The new mental health parity law has important limitations and exceptions.

David Rubenzahl, president of the Maxon Company, Irvington, N.Y., a benefit plan administrator, makes that point in an analysis of the new Paul Wellstone and Pete Domenici Mental Health Parity and Addiction Equity Act of 2008.

The act was folded into H.R. 1424, the bill that served as the vehicle for passage of the Emergency Economic Stabilization Act, and President Bush signed it into law Friday along with EESA.

The federal mental health parity law that has been in effect requires health plans that offer mental health benefits to offer the same amount of coverage for mental health care that they offer for other types of medical care.

Like the old law, the new law does not require health plans to provide mental health benefits at all, Rubenzhal says.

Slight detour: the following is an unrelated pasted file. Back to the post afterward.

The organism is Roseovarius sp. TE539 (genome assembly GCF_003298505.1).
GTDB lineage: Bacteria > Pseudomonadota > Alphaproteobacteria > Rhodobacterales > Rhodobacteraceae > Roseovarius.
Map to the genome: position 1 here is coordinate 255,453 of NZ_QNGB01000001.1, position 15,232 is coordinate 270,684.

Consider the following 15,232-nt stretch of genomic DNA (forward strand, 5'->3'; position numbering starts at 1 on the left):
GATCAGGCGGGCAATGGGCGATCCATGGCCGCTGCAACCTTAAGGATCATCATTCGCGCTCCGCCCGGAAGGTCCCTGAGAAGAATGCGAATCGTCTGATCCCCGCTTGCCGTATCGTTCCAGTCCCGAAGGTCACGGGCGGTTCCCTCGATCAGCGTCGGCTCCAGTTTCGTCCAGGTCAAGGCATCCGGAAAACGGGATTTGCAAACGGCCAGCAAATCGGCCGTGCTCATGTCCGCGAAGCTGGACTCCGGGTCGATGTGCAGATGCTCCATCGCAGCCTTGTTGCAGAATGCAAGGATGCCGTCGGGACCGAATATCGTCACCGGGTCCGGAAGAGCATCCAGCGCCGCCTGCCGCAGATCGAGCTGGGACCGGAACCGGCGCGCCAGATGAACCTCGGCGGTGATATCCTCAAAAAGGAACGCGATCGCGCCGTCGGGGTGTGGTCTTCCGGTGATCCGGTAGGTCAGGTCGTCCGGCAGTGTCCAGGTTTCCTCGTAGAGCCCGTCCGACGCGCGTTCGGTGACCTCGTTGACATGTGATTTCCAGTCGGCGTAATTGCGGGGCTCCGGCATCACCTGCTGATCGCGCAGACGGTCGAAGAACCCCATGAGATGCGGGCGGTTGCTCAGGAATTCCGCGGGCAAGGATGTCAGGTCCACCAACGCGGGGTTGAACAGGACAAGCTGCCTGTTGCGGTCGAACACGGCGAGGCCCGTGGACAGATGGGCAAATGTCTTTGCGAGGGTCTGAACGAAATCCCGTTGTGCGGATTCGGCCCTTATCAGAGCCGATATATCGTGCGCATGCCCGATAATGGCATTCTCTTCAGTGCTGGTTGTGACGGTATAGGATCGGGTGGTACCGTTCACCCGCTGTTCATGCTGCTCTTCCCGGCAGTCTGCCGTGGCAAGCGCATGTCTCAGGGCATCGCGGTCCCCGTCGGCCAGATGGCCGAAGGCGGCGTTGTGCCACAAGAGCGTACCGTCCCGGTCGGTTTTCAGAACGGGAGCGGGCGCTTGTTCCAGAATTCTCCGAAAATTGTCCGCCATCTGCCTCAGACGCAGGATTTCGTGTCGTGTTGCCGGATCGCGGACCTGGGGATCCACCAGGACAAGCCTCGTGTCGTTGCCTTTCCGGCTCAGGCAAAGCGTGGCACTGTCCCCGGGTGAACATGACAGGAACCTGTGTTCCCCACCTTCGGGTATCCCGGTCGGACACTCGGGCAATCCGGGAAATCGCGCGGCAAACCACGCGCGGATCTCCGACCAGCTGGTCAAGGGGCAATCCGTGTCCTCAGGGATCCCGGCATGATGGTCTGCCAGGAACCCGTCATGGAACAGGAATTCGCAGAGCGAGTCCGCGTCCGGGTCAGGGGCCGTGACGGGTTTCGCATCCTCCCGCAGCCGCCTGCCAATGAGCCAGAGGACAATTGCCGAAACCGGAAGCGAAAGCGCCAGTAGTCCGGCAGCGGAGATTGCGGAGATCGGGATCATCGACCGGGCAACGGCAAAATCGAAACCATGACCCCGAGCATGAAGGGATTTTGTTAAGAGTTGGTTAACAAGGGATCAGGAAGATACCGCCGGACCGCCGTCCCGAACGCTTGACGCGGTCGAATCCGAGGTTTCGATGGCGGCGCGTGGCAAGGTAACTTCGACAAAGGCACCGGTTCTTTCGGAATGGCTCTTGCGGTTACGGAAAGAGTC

Plans that do offer mental health benefits must offer equity in financial requirements, treatment limits and out-of-network coverage, but there is an opt-out provision for plans that can provide actuarial evidence showing that the act is increasing their costs by at least 2%, Rubenzhal says.

After 1 year, plans can opt out if they show the act increases their costs by 1%, Rubenzhal says.

In some cases, Rubenzhal says, plans that object to the act but cannot show or do not want to show that the act increases their costs could drop mental health coverage.